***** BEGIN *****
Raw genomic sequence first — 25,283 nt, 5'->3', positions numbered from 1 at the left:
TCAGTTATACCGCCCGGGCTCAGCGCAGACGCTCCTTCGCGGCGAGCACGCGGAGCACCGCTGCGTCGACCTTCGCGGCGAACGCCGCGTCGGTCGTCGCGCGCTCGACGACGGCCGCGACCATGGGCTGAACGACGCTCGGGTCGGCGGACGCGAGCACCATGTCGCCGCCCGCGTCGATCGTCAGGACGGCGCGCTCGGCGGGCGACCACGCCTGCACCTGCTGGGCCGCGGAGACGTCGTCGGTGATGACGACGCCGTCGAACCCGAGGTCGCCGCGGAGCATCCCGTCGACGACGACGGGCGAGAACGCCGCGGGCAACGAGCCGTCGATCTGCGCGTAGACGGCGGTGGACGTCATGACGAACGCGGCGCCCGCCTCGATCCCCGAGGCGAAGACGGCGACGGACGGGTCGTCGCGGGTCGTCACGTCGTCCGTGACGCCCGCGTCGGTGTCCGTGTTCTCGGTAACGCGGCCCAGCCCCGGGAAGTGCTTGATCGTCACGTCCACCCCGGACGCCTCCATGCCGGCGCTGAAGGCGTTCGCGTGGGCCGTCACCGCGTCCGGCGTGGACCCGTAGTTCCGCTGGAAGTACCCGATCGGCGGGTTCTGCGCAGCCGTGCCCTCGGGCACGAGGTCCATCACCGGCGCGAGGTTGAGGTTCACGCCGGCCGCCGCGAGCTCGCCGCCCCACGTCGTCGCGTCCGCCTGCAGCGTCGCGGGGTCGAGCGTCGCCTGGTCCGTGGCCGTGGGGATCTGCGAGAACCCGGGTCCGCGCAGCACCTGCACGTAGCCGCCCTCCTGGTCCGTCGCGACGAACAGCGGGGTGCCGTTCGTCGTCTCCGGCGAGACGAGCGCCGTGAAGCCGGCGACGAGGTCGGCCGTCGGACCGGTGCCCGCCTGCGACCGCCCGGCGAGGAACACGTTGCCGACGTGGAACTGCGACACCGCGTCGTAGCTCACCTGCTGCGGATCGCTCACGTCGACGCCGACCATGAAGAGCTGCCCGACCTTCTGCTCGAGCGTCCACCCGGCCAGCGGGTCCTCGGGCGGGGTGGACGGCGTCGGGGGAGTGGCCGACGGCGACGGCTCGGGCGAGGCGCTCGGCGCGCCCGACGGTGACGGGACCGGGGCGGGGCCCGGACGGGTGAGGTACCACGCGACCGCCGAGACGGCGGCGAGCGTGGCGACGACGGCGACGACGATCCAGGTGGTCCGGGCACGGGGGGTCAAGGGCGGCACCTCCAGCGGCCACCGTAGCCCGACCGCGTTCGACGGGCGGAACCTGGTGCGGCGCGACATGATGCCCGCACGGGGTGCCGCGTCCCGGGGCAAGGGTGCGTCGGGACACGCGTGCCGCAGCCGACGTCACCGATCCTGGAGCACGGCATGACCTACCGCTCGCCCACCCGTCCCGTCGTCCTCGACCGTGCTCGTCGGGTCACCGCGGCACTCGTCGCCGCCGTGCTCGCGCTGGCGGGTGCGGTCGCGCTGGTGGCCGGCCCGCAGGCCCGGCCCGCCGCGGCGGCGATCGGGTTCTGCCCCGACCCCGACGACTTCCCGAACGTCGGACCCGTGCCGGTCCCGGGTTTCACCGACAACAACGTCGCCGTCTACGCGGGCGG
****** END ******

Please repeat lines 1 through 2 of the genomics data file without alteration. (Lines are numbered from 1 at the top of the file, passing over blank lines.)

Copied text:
Raw genomic sequence first — 25,283 nt, 5'->3', positions numbered from 1 at the left:
TCAGTTATACCGCCCGGGCTCAGCGCAGACGCTCCTTCGCGGCGAGCACGCGGAGCACCGCTGCGTCGACCTTCGCGGCGAACGCCGCGTCGGTCGTCGCGCGCTCGACGACGGCCGCGACCATGGGCTGAACGACGCTCGGGTCGGCGGACGCGAGCACCATGTCGCCGCCCGCGTCGATCGTCAGGACGGCGCGCTCGGCGGGCGACCACGCCTGCACCTGCTGGGCCGCGGAGACGTCGTCGGTGATGACGACGCCGTCGAACCCGAGGTCGCCGCGGAGCATCCCGTCGACGACGACGGGCGAGAACGCCGCGGGCAACGAGCCGTCGATCTGCGCGTAGACGGCGGTGGACGTCATGACGAACGCGGCGCCCGCCTCGATCCCCGAGGCGAAGACGGCGACGGACGGGTCGTCGCGGGTCGTCACGTCGTCCGTGACGCCCGCGTCGGTGTCCGTGTTCTCGGTAACGCGGCCCAGCCCCGGGAAGTGCTTGATCGTCACGTCCACCCCGGACGCCTCCATGCCGGCGCTGAAGGCGTTCGCGTGGGCCGTCACCGCGTCCGGCGTGGACCCGTAGTTCCGCTGGAAGTACCCGATCGGCGGGTTCTGCGCAGCCGTGCCCTCGGGCACGAGGTCCATCACCGGCGCGAGGTTGAGGTTCACGCCGGCCGCCGCGAGCTCGCCGCCCCACGTCGTCGCGTCCGCCTGCAGCGTCGCGGGGTCGAGCGTCGCCTGGTCCGTGGCCGTGGGGATCTGCGAGAACCCGGGTCCGCGCAGCACCTGCACGTAGCCGCCCTCCTGGTCCGTCGCGACGAACAGCGGGGTGCCGTTCGTCGTCTCCGGCGAGACGAGCGCCGTGAAGCCGGCGACGAGGTCGGCCGTCGGACCGGTGCCCGCCTGCGACCGCCCGGCGAGGAACACGTTGCCGACGTGGAACTGCGACACCGCGTCGTAGCTCACCTGCTGCGGATCGCTCACGTCGACGCCGACCATGAAGAGCTGCCCGACCTTCTGCTCGAGCGTCCACCCGGCCAGCGGGTCCTCGGGCGGGGTGGACGGCGTCGGGGGAGTGGCCGACGGCGACGGCTCGGGCGAGGCGCTCGGCGCGCCCGACGGTGACGGGACCGGGGCGGGGCCCGGACGGGTGAGGTACCACGCGACCGCCGAGACGGCGGCGAGCGTGGCGACGACGGCGACGACGATCCAGGTGGTCCGGGCACGGGGGGTCAAGGGCGGCACCTCCAGCGGCCACCGTAGCCCGACCGCGTTCGACGGGCGGAACCTGGTGCGGCGCGACATGATGCCCGCACGGGGTGCCGCGTCCCGGGGCAAGGGTGCGTCGGGACACGCGTGCCGCAGCCGACGTCACCGATCCTGGAGCACGGCATGACCTACCGCTCGCCCACCCGTCCCGTCGTCCTCGACCGTGCTCGTCGGGTCACCGCGGCACTCGTCGCCGCCGTGCTCGCGCTGGCGGGTGCGGTCGCGCTGGTGGCCGGCCCGCAGGCCCGGCCCGCCGCGGCGGCGATCGGGTTCTGCCCCGACCCCGACGACTTCCCGAACGTCGGACCCGTGCCGGTCCCGGGTTTCACCGACAACAACGTCGCCGTCTACGCGGGCGG